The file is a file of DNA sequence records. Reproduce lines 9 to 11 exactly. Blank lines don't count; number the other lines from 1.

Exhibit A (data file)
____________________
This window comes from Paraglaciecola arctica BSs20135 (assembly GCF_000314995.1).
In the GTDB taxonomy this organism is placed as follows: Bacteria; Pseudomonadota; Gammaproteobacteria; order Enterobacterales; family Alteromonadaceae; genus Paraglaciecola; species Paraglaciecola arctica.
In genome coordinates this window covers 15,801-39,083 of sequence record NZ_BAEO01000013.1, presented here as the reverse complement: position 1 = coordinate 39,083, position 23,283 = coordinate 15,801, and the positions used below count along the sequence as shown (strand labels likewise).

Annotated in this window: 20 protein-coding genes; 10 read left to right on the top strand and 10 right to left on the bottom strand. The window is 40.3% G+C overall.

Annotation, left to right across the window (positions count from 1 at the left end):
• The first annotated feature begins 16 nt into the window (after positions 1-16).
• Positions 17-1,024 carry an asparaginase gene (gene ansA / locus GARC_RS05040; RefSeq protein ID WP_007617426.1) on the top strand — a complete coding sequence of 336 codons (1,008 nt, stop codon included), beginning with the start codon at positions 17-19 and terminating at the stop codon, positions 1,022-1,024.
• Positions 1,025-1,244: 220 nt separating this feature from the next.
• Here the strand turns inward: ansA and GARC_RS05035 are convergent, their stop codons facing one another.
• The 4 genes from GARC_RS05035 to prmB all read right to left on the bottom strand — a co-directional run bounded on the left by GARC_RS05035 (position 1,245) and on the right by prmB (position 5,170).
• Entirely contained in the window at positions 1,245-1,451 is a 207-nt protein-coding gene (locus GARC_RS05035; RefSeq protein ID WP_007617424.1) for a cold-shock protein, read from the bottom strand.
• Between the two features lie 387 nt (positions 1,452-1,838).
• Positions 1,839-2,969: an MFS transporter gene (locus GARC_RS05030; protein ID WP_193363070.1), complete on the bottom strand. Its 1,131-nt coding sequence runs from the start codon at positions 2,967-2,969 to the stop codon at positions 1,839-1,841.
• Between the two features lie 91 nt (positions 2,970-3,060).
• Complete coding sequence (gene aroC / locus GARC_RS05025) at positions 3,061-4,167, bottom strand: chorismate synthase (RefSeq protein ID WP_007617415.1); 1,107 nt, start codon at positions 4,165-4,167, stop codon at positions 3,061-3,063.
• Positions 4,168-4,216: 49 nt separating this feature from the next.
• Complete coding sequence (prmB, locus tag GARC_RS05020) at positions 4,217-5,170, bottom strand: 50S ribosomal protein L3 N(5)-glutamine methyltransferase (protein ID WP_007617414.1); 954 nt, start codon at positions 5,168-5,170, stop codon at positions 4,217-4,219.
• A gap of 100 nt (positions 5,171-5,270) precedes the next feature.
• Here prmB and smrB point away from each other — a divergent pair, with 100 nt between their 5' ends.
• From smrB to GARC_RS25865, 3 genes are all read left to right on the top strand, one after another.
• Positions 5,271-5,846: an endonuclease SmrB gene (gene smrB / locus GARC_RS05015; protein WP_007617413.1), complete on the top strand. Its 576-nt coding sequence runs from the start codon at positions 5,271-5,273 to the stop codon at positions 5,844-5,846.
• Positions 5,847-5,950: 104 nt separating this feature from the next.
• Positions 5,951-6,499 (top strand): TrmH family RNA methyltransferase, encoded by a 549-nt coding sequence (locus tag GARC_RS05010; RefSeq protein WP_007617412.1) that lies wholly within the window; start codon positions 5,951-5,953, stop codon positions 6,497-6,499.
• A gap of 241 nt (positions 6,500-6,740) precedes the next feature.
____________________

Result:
• Here the strand turns inward: ansA and GARC_RS05035 are convergent, their stop codons facing one another.
• The 4 genes from GARC_RS05035 to prmB all read right to left on the bottom strand — a co-directional run bounded on the left by GARC_RS05035 (position 1,245) and on the right by prmB (position 5,170).
• Entirely contained in the window at positions 1,245-1,451 is a 207-nt protein-coding gene (locus GARC_RS05035; RefSeq protein ID WP_007617424.1) for a cold-shock protein, read from the bottom strand.